Owens: Stefanik, Trump fueled Capitol riot

Owens

PLATTSBURGH — The breach of the U.S. Capitol by a pro-President Donald Trump mob Wednesday was shocking at one level, former Congressman and Plattsburgh attorney Bill Owens says.

But he argued the president and those who supported his claims of election fraud, including Congresswoman Elise Stefanik, R-Schuylerville, helped lay the foundation for the unrest.

“They bear responsibility for what’s occurring,” he told The Press-Republican.

Owens, who served in Congress from 2009 to 2015 posited that, in various statements he has made over the last several months, Trump indicated he was hoping for such a riot.

“It’s very problematic,” he said. “It’s really the first time in our history when the president has really incited his supporters to violence and it’s very, very troubling.”

‘Set the table’

Senators and House members who had been debating the certification of President-elect Joe Biden’s Electoral College victory were evacuated Wednesday afternoon when protesters who had fought with U.S. Capitol Police forced their way into the building.

Stefanik, who tweeted that she and her staff were safe, was one of about 140 House members who had announced their plans to object during the certification process. She had alleged election irregularities; since November dozens of suits brought by Trump and his allies claiming election and voter fraud have been thrown out.

Owens believes the president, Stefanik and her congressional colleagues “set the table” for Wednesday’s events, and that any actions aimed at quelling the sentiments that fueled them will be “too little, too late.”

Stefanik tweeted that she fully condemned “the dangerous violence and destruction of the Capitol grounds,” and called the actions “unAmerican.”

In a video, Trump bookended his message telling the rioters to go home by again claiming the election was stolen.

“Now they’re trying to cover themselves when I don’t think that they can,” Owens said. “I think that this is now such a bad situation, they should be standing up and taking responsibility, which clearly they are not doing.”

Past experience

Owens recalled from his time in office that the procedure during unsafe situations was to shelter-in-place, meaning return to your office, and use the tunnels connecting the Capitol building to congressional offices instead of going outside.

“Of course today that’s not very helpful because the protesters are inside,” he remarked.

He recalled that thousands camped out around the Capitol ahead of the Affordable Care Act vote.

“There was no direct violence but there was certainly intimidation of members as they walked back and forth between the office buildings and the Capitol, and people confronting us inside,” though not at the level of Wednesday’s riot.

During that time, Owens would mostly utilize the tunnels as a safety precaution. He also recalled having to remain in his office during a shooting on the Senate side.

Such events bring bewilderment and feel surreal, he said.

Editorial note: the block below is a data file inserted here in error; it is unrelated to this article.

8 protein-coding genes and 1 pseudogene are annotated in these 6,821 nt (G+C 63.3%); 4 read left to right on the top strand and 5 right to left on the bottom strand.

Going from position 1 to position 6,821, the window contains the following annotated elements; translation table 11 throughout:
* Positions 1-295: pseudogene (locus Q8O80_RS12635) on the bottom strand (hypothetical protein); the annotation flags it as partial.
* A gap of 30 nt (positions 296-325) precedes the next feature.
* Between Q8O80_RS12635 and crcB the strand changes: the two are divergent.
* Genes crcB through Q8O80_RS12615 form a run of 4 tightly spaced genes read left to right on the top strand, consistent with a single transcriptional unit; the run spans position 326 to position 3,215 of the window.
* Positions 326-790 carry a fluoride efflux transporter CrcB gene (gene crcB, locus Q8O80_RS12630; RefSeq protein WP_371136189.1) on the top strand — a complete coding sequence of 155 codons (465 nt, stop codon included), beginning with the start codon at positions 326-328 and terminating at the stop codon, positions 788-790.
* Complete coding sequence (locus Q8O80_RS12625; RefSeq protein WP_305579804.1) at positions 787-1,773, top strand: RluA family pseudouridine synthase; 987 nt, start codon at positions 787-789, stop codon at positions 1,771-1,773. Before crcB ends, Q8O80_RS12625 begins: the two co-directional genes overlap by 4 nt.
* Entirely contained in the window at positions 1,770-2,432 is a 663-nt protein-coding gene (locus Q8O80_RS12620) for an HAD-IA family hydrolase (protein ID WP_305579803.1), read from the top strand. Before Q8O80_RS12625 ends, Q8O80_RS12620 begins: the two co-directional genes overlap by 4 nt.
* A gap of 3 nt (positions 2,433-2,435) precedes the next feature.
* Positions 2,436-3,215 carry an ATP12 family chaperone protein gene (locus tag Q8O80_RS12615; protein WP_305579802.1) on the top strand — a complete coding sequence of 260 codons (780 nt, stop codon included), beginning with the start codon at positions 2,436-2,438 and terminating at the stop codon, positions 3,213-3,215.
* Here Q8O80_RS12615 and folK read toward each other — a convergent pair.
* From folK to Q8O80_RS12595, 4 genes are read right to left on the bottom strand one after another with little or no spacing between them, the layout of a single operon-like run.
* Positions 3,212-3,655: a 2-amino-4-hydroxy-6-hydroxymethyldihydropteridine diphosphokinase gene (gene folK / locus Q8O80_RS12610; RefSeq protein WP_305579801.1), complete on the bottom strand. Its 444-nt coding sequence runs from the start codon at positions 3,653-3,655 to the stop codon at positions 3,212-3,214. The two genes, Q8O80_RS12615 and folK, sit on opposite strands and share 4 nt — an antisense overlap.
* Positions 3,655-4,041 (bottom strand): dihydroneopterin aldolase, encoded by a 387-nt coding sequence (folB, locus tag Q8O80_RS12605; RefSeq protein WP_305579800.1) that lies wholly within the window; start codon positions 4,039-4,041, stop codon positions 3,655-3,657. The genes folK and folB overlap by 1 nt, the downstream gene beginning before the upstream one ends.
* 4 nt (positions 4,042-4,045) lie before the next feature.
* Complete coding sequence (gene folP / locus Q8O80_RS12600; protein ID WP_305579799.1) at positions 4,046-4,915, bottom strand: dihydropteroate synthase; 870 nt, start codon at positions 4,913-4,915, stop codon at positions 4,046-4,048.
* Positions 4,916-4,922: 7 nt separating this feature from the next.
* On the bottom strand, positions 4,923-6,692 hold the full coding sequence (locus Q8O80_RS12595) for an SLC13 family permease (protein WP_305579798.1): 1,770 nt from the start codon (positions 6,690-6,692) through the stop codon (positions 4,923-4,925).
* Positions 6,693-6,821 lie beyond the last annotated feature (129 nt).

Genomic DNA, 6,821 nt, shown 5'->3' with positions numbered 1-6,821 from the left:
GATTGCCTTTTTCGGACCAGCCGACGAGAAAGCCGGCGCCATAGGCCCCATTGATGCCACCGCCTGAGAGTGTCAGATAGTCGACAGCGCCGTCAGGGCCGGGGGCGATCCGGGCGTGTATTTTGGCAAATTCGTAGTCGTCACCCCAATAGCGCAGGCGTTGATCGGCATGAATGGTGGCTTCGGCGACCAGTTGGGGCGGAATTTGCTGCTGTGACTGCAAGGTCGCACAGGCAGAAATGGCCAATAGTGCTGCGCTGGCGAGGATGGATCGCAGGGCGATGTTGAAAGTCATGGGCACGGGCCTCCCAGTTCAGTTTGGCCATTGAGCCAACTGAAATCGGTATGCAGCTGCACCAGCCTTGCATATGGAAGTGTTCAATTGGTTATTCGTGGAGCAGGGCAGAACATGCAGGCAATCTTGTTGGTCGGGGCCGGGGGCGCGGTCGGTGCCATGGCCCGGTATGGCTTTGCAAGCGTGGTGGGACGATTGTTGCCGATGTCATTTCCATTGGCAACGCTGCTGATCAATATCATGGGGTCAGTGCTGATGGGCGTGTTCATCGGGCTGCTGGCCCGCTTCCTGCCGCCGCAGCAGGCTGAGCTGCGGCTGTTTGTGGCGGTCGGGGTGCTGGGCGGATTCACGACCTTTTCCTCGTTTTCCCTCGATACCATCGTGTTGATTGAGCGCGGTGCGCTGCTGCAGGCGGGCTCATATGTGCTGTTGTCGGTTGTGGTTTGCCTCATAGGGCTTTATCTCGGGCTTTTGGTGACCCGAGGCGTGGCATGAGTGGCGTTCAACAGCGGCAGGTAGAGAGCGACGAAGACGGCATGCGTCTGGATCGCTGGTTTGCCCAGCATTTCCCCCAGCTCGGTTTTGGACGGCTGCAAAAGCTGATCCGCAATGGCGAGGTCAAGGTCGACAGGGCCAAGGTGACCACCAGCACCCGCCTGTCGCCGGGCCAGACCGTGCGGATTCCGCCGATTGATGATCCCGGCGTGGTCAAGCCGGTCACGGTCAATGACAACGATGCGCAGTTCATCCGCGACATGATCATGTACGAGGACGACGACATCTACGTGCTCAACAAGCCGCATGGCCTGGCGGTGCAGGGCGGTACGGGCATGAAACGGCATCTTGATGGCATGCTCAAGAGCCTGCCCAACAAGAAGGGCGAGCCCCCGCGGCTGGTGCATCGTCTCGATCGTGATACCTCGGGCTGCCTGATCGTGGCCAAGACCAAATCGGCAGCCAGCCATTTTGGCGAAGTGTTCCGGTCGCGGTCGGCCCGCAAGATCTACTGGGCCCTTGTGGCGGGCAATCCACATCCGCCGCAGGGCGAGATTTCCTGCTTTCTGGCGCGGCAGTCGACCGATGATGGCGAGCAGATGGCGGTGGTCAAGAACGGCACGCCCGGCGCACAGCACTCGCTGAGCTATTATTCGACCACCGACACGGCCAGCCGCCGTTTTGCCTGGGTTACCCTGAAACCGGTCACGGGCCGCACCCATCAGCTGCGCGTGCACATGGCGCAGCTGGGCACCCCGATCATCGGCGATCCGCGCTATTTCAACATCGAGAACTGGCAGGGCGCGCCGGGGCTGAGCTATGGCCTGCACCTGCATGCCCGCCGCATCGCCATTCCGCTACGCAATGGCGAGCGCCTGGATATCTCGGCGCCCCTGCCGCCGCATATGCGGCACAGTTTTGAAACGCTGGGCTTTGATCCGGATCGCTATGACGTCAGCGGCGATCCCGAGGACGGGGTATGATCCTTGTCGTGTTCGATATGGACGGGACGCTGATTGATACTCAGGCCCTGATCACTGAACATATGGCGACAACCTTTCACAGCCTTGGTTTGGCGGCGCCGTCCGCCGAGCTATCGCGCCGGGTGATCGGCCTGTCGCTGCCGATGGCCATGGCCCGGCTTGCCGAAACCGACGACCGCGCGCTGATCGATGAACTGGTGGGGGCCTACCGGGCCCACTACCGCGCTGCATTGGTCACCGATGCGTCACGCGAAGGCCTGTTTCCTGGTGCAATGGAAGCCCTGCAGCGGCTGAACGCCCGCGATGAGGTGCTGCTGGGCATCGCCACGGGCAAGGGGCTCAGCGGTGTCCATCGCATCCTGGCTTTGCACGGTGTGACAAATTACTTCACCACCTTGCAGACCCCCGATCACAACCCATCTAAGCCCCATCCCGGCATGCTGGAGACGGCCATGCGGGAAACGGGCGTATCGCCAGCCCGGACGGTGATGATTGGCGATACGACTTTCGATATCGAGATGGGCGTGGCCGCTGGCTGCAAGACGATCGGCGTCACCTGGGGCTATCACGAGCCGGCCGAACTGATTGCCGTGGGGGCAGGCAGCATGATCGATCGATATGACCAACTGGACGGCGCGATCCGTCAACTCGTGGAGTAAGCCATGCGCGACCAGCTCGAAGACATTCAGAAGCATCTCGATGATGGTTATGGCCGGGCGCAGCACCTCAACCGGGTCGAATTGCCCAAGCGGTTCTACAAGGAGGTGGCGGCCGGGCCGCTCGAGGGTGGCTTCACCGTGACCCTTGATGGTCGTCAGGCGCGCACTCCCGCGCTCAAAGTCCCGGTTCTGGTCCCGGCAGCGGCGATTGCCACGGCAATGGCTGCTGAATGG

Though these situations are stressful, Owens added, most members were mature and had been prepared to work during such instances.

“I would say most people handled it appropriately.”

‘Take responsibility’

Owens said he believes the U.S. Capitol Police were put in a very difficult position Wednesday.

“Merely planning for something like this could be construed as, if you will, anticipating it in a negative sense. I can understand why they were very cautious about how they proceeded. I am a little surprised they let it get as out of hand as it apparently has, that surprises me.”

The former congressman did not anticipate that the breach of the Capitol would alter Stefanik and her colleagues’ approach when it came to the election.

Referencing the Trump camp’s unsuccessful lawsuits and assurances from prominent Republicans of the presidential election’s validity, he argued there was no rational basis for objecting to Biden’s victory.

“What they really are objecting to ultimately is that the Democrats did a better job of getting out the vote and they don’t like the people who voted for Democrats and that’s very problematic.

“I think that she (Stefanik) needs now to take responsibility for this and begin to convey to the people that she supports, including the president, the fact that the rhetoric needs to be toned down, steps need to be taken to get under control and they need to be in a position where they’re acting based upon facts, not upon some made up series of stories.”

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(3) comments

zeitgeist

[thumbup]

Empathy

I hold all people who voted for Stefanik responsible for contributing to the insurrection. They knew what trash they were voting for as their representative. She represents who they are. Her position on the validity of the election is called irrational. We have elected an irrational person to represent the 21st Congressional District. It is just as irrational for us to expect an iota of respect from the rest to the Country and World.

minder

You are correct that Stefanik needs to take responsibility for her part in encouraging the insurrection. But I'm not holding my breath until she does. Responsible leadership is not high on her list of priorities, as evidenced by her performance last night, even after the horror of what she helped to encourage took place at the capitol building.

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